Special Issue

Much ado about coffee: a non-coffee drinker’s perspective

Temiloluwa Olufemi - Lagos, Nigeria
Associate SICOT Member





Do you remember the first time you were given the ‘alien’ glare... yes, you read right! You know that ‘look’ coffee drinkers give members of the non-coffee drinking clan when you decline an invite to have coffee... Exactly!!

Mine was way back at university. I had erroneously assumed that medical school was pretty much like a stroll in the park having badged a set of distinctions in high school. But I got a wake up call 2 days before my first Anatomy test. There was just so much to read... and not enough hours in the day to do so! I stumbled on a reading group, and was given the ‘alien’ glare when asked if I had tried coffee. I promptly settled for my first cup of coffee, and waited for its wonder working effects - gleeful wakefulness, cheating Mother nature, unending reading hours clocked in the library and yes... completing the syllabus in record time to ace my test!

Sadly, coffee did the exact opposite because I slept off that night, most of the next day and during the test!! I recall vividly (and embarrassingly so) being awoken by the invigilator who assumed I was a Brainiac and had completed my test only to be stunned when she saw a near empty test script. I have not had coffee since then!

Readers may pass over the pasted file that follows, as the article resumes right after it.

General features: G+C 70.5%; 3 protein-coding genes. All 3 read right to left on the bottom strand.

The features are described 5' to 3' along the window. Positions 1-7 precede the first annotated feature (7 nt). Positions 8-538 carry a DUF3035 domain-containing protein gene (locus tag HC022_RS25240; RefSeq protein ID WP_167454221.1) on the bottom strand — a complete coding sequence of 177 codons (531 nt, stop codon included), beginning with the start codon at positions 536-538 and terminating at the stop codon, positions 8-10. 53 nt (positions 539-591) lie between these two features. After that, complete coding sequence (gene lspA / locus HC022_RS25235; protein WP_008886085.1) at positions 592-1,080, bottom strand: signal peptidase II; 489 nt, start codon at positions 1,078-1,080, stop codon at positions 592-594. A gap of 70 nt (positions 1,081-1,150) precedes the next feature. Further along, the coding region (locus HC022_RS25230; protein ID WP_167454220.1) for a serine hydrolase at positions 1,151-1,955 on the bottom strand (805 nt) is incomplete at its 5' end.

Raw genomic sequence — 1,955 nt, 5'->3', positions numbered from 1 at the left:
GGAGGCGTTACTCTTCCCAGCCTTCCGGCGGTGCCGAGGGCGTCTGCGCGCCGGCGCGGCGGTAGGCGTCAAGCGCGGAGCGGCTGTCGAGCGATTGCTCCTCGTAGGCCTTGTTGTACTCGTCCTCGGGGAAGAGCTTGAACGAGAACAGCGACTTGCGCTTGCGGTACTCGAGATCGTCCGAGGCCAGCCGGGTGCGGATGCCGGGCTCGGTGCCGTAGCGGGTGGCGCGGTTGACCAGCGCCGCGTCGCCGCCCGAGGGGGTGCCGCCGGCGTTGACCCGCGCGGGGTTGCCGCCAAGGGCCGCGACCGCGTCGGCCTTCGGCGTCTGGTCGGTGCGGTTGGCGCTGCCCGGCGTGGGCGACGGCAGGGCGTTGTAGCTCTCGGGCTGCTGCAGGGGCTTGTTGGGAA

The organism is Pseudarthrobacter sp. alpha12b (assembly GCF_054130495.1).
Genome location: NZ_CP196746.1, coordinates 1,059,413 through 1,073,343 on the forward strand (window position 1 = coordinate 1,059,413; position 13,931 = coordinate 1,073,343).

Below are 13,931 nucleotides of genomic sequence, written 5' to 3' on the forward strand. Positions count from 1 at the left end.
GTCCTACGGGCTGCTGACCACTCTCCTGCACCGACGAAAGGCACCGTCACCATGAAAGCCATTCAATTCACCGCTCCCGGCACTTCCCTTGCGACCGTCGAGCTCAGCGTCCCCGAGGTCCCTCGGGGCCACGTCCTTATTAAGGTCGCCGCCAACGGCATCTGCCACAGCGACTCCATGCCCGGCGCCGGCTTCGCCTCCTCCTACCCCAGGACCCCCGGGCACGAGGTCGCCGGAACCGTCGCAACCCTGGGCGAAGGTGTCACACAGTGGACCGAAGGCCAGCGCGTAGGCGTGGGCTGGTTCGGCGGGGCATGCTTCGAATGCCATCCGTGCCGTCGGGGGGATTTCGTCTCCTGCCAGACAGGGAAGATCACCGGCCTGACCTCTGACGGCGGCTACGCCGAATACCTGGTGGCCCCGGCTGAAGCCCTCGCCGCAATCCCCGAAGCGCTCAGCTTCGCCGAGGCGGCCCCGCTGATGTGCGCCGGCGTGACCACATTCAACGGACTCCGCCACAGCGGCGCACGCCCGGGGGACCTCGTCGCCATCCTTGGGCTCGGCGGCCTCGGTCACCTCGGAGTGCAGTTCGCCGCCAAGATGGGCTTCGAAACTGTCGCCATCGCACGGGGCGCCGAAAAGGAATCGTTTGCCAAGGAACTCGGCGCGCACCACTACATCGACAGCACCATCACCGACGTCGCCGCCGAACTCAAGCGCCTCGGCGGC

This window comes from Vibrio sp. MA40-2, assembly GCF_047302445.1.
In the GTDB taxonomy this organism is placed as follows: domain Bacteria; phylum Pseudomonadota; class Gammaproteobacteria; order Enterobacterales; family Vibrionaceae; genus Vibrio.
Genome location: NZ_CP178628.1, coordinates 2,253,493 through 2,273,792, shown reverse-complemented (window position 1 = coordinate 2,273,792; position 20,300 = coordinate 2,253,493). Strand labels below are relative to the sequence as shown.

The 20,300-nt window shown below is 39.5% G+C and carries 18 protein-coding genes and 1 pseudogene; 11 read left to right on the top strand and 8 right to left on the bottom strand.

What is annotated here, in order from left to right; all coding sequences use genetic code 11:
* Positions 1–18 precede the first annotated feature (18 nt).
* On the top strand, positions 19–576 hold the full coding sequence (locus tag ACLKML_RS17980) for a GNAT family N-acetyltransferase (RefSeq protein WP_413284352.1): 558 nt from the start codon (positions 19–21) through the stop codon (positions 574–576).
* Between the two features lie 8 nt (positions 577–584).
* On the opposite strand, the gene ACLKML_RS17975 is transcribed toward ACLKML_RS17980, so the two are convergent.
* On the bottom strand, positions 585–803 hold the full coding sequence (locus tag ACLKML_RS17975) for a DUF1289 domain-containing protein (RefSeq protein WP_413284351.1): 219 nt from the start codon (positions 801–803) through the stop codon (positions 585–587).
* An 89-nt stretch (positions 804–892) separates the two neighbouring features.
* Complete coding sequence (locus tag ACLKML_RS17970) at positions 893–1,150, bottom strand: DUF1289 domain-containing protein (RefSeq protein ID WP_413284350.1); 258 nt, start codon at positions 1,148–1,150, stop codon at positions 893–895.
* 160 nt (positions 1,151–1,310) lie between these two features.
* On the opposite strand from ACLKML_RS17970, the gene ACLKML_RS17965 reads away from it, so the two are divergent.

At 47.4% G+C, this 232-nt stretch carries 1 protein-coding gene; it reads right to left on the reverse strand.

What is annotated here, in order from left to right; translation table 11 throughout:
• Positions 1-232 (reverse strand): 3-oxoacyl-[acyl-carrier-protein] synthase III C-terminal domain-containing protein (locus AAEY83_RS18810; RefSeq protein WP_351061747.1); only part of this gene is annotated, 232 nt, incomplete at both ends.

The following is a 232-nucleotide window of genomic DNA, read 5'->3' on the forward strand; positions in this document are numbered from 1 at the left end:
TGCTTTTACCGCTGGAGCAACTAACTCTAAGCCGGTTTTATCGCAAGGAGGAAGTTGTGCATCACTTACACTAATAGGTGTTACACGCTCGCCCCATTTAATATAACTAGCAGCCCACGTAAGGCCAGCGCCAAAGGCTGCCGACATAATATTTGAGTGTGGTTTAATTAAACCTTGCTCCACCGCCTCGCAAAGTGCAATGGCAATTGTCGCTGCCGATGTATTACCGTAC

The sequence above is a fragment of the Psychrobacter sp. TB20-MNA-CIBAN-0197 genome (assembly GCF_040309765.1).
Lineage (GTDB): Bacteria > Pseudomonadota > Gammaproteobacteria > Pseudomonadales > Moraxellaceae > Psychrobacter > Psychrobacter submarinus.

There are numerous beneficial effects of coffee attributed to its active ingredient caffeine which selectively binds adenosine receptors in the brain, with resultant increased alertness, improved brain function, temporary boost of energy, and mood elevation1. Deleterious effects in large doses include anxiety, irritability, rapid heartbeat, excessive urination, sleep disturbance, and a "caffeine crash" once the effects wear off2. In spite of several caffeine related myths (erroneous assumptions that increased wakefulness is sacrosanct), there exists an intra-individual variability in the effects of coffee1,3. While increased alertness and insomnia occur in many, others experience reduced fine motor coordination, headaches and somnolence2.

Although 64% of American adults are coffee drinkers4, a whooping 36% do not drink coffee. Some delegates at the SICOT OWC in Montreal in 2018 alluded to various reasons for their informed choice to abstain from coffee. They include the deleterious effects outlined above, fear of addiction, lack of taste, mood changes, excessive diuresis, and increased expenses (yes... a good cup of coffee sets you back much more than a glass of water!).

Why then does coffee keep most people awake, but makes others sleep? A systematic review by Clark et Landolt5 comparing coffee, caffeine and sleep shows that the magnitude of caffeine’s effects on sleep are modulated by individual differences related to age, sex, weight, genetic predisposition, amongst others; and the need for further research was well emphasized.

Coffee does exist in diverse forms, but who says we only have to ‘drink’ it? Do you recall the idiom ‘If you can’t beat them, join them’? Well, I do like coffee beans... they seem to work wonders in a perfumery!


  1. https://www.coffeeandhealth.org/topic-overview/caffeine-and-sleep/
  2. https://www.sleepfoundation.org/sleep-topics/caffeine-and-sleep/page/0/1
  3. https://www.sleep.org/articles/what-does-caffeine-do-2/
  4. https://dailycoffeenews.com/2018/03/21/current-coffee-consumer-trends-inside-the-ncas-2018-report/
  5. Clark I. and Landolt H.P9 2016) Coffee, Caffeine, and Sleep.Sleep Med Rev,31: